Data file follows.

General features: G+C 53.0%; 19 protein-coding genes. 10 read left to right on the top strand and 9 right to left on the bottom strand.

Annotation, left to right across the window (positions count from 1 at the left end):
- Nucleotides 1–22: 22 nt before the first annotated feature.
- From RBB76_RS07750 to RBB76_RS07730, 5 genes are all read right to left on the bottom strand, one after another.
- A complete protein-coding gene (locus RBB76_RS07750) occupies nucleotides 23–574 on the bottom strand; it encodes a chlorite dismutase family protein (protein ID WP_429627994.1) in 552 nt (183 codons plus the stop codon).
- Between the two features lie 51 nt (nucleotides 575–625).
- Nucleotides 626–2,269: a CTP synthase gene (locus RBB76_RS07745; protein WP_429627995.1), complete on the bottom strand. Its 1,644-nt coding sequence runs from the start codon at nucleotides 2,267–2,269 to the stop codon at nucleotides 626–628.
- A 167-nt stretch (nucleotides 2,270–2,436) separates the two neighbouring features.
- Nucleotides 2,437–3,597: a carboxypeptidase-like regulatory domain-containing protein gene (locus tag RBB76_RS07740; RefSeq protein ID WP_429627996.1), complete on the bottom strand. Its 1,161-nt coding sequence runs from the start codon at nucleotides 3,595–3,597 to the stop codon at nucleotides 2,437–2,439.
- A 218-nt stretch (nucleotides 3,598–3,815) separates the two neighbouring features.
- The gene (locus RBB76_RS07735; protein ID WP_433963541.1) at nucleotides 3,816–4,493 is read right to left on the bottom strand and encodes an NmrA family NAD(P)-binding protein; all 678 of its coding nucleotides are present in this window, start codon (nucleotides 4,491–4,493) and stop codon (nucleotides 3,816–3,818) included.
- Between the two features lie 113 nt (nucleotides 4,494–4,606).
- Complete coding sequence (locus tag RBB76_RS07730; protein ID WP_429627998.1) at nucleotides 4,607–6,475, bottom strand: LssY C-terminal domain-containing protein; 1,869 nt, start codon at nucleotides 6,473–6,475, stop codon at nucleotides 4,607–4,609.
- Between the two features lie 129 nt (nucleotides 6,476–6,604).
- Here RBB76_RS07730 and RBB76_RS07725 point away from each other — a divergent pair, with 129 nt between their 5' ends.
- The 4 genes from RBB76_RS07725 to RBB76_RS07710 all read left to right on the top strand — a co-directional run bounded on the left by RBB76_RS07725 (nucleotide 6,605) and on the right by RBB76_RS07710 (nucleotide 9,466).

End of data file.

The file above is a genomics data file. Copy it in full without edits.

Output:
General features: G+C 53.0%; 19 protein-coding genes. 10 read left to right on the top strand and 9 right to left on the bottom strand.

Annotation, left to right across the window (positions count from 1 at the left end):
- Nucleotides 1–22: 22 nt before the first annotated feature.
- From RBB76_RS07750 to RBB76_RS07730, 5 genes are all read right to left on the bottom strand, one after another.
- A complete protein-coding gene (locus RBB76_RS07750) occupies nucleotides 23–574 on the bottom strand; it encodes a chlorite dismutase family protein (protein ID WP_429627994.1) in 552 nt (183 codons plus the stop codon).
- Between the two features lie 51 nt (nucleotides 575–625).
- Nucleotides 626–2,269: a CTP synthase gene (locus RBB76_RS07745; protein WP_429627995.1), complete on the bottom strand. Its 1,644-nt coding sequence runs from the start codon at nucleotides 2,267–2,269 to the stop codon at nucleotides 626–628.
- A 167-nt stretch (nucleotides 2,270–2,436) separates the two neighbouring features.
- Nucleotides 2,437–3,597: a carboxypeptidase-like regulatory domain-containing protein gene (locus tag RBB76_RS07740; RefSeq protein ID WP_429627996.1), complete on the bottom strand. Its 1,161-nt coding sequence runs from the start codon at nucleotides 3,595–3,597 to the stop codon at nucleotides 2,437–2,439.
- A 218-nt stretch (nucleotides 3,598–3,815) separates the two neighbouring features.
- The gene (locus RBB76_RS07735; protein ID WP_433963541.1) at nucleotides 3,816–4,493 is read right to left on the bottom strand and encodes an NmrA family NAD(P)-binding protein; all 678 of its coding nucleotides are present in this window, start codon (nucleotides 4,491–4,493) and stop codon (nucleotides 3,816–3,818) included.
- Between the two features lie 113 nt (nucleotides 4,494–4,606).
- Complete coding sequence (locus tag RBB76_RS07730; protein ID WP_429627998.1) at nucleotides 4,607–6,475, bottom strand: LssY C-terminal domain-containing protein; 1,869 nt, start codon at nucleotides 6,473–6,475, stop codon at nucleotides 4,607–4,609.
- Between the two features lie 129 nt (nucleotides 6,476–6,604).
- Here RBB76_RS07730 and RBB76_RS07725 point away from each other — a divergent pair, with 129 nt between their 5' ends.
- The 4 genes from RBB76_RS07725 to RBB76_RS07710 all read left to right on the top strand — a co-directional run bounded on the left by RBB76_RS07725 (nucleotide 6,605) and on the right by RBB76_RS07710 (nucleotide 9,466).